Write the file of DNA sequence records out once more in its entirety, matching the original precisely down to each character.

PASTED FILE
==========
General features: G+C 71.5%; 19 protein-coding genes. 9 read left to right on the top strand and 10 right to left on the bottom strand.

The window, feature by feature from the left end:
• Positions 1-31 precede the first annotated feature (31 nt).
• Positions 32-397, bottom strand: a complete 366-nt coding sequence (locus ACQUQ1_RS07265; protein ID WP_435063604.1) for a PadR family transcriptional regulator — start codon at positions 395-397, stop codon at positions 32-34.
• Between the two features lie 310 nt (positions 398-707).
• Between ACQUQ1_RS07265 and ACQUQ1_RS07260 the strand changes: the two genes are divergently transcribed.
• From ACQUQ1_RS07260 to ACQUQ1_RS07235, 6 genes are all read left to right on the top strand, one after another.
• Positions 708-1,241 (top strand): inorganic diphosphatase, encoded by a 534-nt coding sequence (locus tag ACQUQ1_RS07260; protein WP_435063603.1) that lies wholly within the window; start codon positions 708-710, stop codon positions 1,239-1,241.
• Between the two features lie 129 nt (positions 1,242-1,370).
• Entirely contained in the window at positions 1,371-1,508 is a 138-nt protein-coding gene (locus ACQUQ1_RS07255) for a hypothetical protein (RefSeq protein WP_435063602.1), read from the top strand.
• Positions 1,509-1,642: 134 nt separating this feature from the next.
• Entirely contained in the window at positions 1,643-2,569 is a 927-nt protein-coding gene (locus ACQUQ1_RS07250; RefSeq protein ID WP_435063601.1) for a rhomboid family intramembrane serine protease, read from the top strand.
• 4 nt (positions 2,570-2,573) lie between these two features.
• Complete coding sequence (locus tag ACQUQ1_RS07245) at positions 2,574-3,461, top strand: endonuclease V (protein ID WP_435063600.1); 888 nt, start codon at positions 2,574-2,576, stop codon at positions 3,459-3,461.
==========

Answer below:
General features: G+C 71.5%; 19 protein-coding genes. 9 read left to right on the top strand and 10 right to left on the bottom strand.

The window, feature by feature from the left end:
• Positions 1-31 precede the first annotated feature (31 nt).
• Positions 32-397, bottom strand: a complete 366-nt coding sequence (locus ACQUQ1_RS07265; protein ID WP_435063604.1) for a PadR family transcriptional regulator — start codon at positions 395-397, stop codon at positions 32-34.
• Between the two features lie 310 nt (positions 398-707).
• Between ACQUQ1_RS07265 and ACQUQ1_RS07260 the strand changes: the two genes are divergently transcribed.
• From ACQUQ1_RS07260 to ACQUQ1_RS07235, 6 genes are all read left to right on the top strand, one after another.
• Positions 708-1,241 (top strand): inorganic diphosphatase, encoded by a 534-nt coding sequence (locus tag ACQUQ1_RS07260; protein WP_435063603.1) that lies wholly within the window; start codon positions 708-710, stop codon positions 1,239-1,241.
• Between the two features lie 129 nt (positions 1,242-1,370).
• Entirely contained in the window at positions 1,371-1,508 is a 138-nt protein-coding gene (locus ACQUQ1_RS07255) for a hypothetical protein (RefSeq protein WP_435063602.1), read from the top strand.
• Positions 1,509-1,642: 134 nt separating this feature from the next.
• Entirely contained in the window at positions 1,643-2,569 is a 927-nt protein-coding gene (locus ACQUQ1_RS07250; RefSeq protein ID WP_435063601.1) for a rhomboid family intramembrane serine protease, read from the top strand.
• 4 nt (positions 2,570-2,573) lie between these two features.
• Complete coding sequence (locus tag ACQUQ1_RS07245) at positions 2,574-3,461, top strand: endonuclease V (protein ID WP_435063600.1); 888 nt, start codon at positions 2,574-2,576, stop codon at positions 3,459-3,461.